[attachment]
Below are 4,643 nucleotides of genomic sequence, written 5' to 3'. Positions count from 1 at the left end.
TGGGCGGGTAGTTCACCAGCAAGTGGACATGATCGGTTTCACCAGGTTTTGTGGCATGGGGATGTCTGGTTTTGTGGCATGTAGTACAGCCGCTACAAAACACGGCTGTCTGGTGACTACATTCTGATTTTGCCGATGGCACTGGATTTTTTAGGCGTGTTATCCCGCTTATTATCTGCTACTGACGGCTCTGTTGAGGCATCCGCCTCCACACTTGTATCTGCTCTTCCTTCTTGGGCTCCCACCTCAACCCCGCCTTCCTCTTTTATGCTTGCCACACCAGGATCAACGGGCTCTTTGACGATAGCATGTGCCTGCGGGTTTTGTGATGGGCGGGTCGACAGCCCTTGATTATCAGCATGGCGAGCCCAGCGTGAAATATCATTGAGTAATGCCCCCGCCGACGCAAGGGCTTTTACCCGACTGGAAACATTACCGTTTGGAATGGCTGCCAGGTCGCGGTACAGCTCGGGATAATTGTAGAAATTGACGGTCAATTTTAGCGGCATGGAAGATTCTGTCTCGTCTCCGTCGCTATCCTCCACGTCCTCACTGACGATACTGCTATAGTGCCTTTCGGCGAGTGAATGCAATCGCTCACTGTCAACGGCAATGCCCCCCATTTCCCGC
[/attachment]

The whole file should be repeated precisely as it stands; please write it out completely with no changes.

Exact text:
Below are 4,643 nucleotides of genomic sequence, written 5' to 3'. Positions count from 1 at the left end.
TGGGCGGGTAGTTCACCAGCAAGTGGACATGATCGGTTTCACCAGGTTTTGTGGCATGGGGATGTCTGGTTTTGTGGCATGTAGTACAGCCGCTACAAAACACGGCTGTCTGGTGACTACATTCTGATTTTGCCGATGGCACTGGATTTTTTAGGCGTGTTATCCCGCTTATTATCTGCTACTGACGGCTCTGTTGAGGCATCCGCCTCCACACTTGTATCTGCTCTTCCTTCTTGGGCTCCCACCTCAACCCCGCCTTCCTCTTTTATGCTTGCCACACCAGGATCAACGGGCTCTTTGACGATAGCATGTGCCTGCGGGTTTTGTGATGGGCGGGTCGACAGCCCTTGATTATCAGCATGGCGAGCCCAGCGTGAAATATCATTGAGTAATGCCCCCGCCGACGCAAGGGCTTTTACCCGACTGGAAACATTACCGTTTGGAATGGCTGCCAGGTCGCGGTACAGCTCGGGATAATTGTAGAAATTGACGGTCAATTTTAGCGGCATGGAAGATTCTGTCTCGTCTCCGTCGCTATCCTCCACGTCCTCACTGACGATACTGCTATAGTGCCTTTCGGCGAGTGAATGCAATCGCTCACTGTCAACGGCAATGCCCCCCATTTCCCGC